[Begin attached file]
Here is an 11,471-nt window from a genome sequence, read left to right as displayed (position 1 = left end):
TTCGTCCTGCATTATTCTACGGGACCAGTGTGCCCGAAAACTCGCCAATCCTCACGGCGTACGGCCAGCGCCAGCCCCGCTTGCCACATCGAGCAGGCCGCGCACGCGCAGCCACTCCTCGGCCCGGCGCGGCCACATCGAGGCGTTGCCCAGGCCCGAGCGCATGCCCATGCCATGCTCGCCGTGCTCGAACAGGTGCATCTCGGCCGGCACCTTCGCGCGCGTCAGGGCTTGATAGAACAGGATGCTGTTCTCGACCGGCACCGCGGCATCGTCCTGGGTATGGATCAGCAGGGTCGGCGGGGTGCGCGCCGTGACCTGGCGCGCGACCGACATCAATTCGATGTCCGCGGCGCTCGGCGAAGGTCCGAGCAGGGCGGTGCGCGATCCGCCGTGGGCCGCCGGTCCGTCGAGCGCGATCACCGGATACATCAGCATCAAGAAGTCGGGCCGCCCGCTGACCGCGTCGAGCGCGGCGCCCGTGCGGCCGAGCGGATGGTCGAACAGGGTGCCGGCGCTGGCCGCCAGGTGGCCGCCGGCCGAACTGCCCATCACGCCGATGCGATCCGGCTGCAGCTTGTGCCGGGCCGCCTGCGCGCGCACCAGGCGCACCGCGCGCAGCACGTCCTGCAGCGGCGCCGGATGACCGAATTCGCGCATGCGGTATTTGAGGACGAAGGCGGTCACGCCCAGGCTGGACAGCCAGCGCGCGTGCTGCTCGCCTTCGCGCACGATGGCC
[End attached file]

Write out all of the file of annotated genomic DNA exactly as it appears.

Here is an 11,471-nt window from a genome sequence, read left to right as displayed (position 1 = left end):
TTCGTCCTGCATTATTCTACGGGACCAGTGTGCCCGAAAACTCGCCAATCCTCACGGCGTACGGCCAGCGCCAGCCCCGCTTGCCACATCGAGCAGGCCGCGCACGCGCAGCCACTCCTCGGCCCGGCGCGGCCACATCGAGGCGTTGCCCAGGCCCGAGCGCATGCCCATGCCATGCTCGCCGTGCTCGAACAGGTGCATCTCGGCCGGCACCTTCGCGCGCGTCAGGGCTTGATAGAACAGGATGCTGTTCTCGACCGGCACCGCGGCATCGTCCTGGGTATGGATCAGCAGGGTCGGCGGGGTGCGCGCCGTGACCTGGCGCGCGACCGACATCAATTCGATGTCCGCGGCGCTCGGCGAAGGTCCGAGCAGGGCGGTGCGCGATCCGCCGTGGGCCGCCGGTCCGTCGAGCGCGATCACCGGATACATCAGCATCAAGAAGTCGGGCCGCCCGCTGACCGCGTCGAGCGCGGCGCCCGTGCGGCCGAGCGGATGGTCGAACAGGGTGCCGGCGCTGGCCGCCAGGTGGCCGCCGGCCGAACTGCCCATCACGCCGATGCGATCCGGCTGCAGCTTGTGCCGGGCCGCCTGCGCGCGCACCAGGCGCACCGCGCGCAGCACGTCCTGCAGCGGCGCCGGATGACCGAATTCGCGCATGCGGTATTTGAGGACGAAGGCGGTCACGCCCAGGCTGGACAGCCAGCGCGCGTGCTGCTCGCCTTCGCGCACGATGGCC